Numerous stressors are constantly degrading the quality of surface waters worldwide, creating many challenges for their conservation and restoration. The types of combined effects of multiple stressors range from the dominance of a single stressor to complex interactions. Identifying commonly combined impacts is critical to environmental management as it helps prioritize stressors for mitigation.
The work aimed to show the influence of increasing anthropogenic loads on surface water on a planetary scale and their consequences on the example of a number of regions, mainly the North of the European part of Russia or those regions where negative consequences for land waters have manifested themselves, such as salinization in a warm climate. This work focused mainly on the following problems (Figure 1):
  • the use of water resources as a life necessity on the planet;
  • the effect of climate warming on the eutrophication of waters;
  • the consequences of acidic deposition for the water acidification;
  • the transfer of toxic elements and compounds to natural waters;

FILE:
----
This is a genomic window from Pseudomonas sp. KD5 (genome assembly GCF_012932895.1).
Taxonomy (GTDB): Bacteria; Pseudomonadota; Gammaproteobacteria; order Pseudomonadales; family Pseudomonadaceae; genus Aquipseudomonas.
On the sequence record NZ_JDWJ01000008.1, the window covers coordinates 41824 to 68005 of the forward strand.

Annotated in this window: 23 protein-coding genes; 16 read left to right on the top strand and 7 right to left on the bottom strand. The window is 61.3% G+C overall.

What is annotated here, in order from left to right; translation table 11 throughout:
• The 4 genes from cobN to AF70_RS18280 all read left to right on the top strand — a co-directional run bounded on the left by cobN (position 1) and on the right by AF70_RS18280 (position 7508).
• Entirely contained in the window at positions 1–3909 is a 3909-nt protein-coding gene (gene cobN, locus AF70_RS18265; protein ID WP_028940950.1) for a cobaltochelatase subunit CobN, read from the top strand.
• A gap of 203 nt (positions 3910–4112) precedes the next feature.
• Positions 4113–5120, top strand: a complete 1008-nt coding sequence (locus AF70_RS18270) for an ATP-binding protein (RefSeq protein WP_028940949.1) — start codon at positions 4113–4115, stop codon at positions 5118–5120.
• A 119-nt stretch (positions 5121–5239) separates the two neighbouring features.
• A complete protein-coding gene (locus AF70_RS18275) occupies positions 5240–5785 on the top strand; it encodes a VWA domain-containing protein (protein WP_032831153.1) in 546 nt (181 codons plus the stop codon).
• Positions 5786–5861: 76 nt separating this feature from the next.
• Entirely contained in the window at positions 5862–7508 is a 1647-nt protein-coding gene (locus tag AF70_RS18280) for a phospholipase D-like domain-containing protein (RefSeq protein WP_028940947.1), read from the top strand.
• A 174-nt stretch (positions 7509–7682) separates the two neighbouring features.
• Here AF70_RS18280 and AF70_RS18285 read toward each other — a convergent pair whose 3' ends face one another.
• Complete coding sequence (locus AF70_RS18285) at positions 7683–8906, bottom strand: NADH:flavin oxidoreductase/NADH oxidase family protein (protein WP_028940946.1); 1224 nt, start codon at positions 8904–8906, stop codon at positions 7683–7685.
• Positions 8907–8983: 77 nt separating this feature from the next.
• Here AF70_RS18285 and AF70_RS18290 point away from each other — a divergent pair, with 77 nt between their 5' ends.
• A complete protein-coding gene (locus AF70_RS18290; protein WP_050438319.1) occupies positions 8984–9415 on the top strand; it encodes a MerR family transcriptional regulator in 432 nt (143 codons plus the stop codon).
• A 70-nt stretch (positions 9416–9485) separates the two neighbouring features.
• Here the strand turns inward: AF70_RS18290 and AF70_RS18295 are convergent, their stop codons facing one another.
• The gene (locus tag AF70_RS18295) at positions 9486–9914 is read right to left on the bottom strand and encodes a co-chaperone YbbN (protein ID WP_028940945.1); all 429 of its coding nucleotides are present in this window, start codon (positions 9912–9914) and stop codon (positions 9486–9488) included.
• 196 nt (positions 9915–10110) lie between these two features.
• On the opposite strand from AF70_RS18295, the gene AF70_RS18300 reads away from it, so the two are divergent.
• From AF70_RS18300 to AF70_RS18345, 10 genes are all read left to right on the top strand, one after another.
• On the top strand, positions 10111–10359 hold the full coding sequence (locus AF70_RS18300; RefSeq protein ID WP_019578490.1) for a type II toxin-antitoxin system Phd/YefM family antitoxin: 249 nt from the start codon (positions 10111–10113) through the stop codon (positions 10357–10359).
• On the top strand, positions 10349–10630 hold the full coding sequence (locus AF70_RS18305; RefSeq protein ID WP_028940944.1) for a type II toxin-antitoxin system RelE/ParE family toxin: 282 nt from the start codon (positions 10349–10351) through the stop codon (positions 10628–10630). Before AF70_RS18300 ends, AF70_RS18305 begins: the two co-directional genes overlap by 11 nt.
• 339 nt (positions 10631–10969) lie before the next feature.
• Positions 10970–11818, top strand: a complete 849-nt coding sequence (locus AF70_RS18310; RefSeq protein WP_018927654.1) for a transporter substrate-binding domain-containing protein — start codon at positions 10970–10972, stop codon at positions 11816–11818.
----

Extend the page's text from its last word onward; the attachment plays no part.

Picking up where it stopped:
• principal theoretical approaches to the evaluation of critical loads.
Analysis of currently available estimations of the quality of natural surface waters in the Arctic basin shows that this territory is still studied inadequately. Anthropogenic loads have impacted the northeastern part of the Scandinavia shield (northern Kola Peninsula) for more than eight decades, and the local waters are susceptible to all anthropogenic loads because of the sluggish material and energy exchange in the cold latitudes. Below we employ this region as an illustrative example to discuss, based on the results of our long-term studies in the area [9,10,11,12,13,14,15], how anthropogenic-induced processes evolve in the surface waters. In natural environments, the waters of the region are low in total dissolved salt (TDS) and are poor in biogenic elements (nutrients). In their pristine natural state, lakes in the Arctic basin are ultra-fresh and oligotrophic. Note that this water chemistry, as an anthropogenic load, is typical of numerous lakes in the Arctic zone of our planet. When reviewing the climate warming impact on surface water, several climatic regions, including arid ones, were considered.